The Dodd Frank Wall Street Reform and Consumer Protection act of 2010 has had a profound effect on the banking industry. Among its provisions, Dodd-Frank created the Consumer Financial Protection Bureau, or CFPB. This government bureau is charged with carrying out Dodd Frank’s consumer protection provisions. The director of CFPB announced this month that the bureau plans to introduce rules aimed at restricting the use of pre-dispute arbitration provisions and consumer class action waivers in consumer financial services contracts.
Pre-dispute arbitration provisions in contracts have been an enforceable contractual protection for banks and other companies from tort liability exposure and jury trials since the U.S. Supreme Court decided Circuit City v. Adams, 532 U.S. 105 (2001), that found pre-dispute arbitration agreements enforceable under the Federal Arbitration Act. These agreements are also defenses to consumer class actions after AT&T Mobility, LLC v. Concepcion, 563 U.S. 321 (2011), that held the FAA preempts state laws that attempt to make class action waivers unenforceable. Arbitration clauses in consumer contracts for credit cards are particularly prevalent. Such clauses may soon be prohibited by CFPB.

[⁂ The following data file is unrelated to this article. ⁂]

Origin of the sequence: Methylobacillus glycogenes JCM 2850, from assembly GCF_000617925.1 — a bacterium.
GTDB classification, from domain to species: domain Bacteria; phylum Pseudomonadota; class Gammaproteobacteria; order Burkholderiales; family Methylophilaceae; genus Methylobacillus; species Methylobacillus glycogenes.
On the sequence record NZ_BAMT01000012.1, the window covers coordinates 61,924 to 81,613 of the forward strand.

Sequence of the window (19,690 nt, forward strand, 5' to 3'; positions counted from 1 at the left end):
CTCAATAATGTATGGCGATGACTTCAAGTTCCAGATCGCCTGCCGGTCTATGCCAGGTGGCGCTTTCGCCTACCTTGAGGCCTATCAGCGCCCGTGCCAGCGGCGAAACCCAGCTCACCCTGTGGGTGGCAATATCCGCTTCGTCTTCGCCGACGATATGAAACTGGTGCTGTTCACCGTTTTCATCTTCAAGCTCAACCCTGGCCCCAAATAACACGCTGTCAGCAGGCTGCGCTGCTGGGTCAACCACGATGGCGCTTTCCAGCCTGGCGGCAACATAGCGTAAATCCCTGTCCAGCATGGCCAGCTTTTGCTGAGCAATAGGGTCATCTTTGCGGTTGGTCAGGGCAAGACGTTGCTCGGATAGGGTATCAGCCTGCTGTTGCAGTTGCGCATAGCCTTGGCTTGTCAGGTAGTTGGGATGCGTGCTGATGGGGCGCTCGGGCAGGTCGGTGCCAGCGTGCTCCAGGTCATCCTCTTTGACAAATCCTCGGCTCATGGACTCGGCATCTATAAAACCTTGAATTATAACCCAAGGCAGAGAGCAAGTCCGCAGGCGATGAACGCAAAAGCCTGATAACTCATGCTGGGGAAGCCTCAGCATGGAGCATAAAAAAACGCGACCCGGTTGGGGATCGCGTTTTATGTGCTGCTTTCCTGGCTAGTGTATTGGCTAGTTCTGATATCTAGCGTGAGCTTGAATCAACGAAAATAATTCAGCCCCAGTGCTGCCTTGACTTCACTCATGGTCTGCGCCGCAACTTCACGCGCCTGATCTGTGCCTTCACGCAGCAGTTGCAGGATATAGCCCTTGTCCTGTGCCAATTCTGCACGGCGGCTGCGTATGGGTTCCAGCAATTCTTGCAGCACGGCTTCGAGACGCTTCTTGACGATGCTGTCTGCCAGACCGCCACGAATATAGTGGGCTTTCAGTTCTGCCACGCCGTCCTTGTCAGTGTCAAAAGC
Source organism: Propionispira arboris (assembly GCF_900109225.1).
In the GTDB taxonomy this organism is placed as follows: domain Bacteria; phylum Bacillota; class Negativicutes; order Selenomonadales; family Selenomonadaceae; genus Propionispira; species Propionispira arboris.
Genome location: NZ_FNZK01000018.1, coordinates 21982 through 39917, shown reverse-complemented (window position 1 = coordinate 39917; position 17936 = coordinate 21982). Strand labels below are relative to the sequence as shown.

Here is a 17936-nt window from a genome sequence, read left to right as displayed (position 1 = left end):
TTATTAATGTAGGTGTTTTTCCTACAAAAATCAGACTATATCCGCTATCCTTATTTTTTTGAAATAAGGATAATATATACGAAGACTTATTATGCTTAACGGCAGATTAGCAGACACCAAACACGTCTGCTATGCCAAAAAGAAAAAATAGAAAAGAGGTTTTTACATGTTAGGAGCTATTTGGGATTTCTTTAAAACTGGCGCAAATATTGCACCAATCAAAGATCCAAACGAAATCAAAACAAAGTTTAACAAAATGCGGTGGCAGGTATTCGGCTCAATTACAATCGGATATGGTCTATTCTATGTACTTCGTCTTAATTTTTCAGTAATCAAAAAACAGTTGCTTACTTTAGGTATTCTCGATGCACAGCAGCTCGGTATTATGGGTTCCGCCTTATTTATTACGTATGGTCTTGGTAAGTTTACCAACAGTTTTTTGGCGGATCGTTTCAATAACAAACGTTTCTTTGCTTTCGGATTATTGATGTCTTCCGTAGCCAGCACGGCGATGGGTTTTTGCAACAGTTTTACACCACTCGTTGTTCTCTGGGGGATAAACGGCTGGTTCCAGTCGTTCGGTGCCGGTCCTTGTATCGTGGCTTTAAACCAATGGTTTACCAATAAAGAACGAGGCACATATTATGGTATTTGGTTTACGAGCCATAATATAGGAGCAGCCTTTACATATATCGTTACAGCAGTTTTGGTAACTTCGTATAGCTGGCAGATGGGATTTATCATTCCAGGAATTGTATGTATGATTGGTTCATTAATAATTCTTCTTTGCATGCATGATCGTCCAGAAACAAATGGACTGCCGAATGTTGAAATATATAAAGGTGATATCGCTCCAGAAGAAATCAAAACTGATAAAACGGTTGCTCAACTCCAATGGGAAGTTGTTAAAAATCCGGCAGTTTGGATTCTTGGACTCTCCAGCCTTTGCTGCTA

A recent study released by CFPB concluded that pre-dispute arbitration agreements in consumer contracts tend to place the parties on an uneven playing field to resolve disputes. CFPB also concluded that, even though there are opt out provisions in most consumer agreements, few consumers are aware of this option and thus do not exercise it. The CFPB thus signaled it intends to undertake administrative rule-making to curb or eliminate the practice of writing pre-dispute arbitration clauses into consumer contracts. There are no plans to restrict the use of arbitration clauses in commercial contracts however.
A timeline for the rule making process has not yet been announced. In the typical situation, there is a window of opportunity for all interested parties to submit written comments on proposed rules. We will update you again when the rule making process moves forward.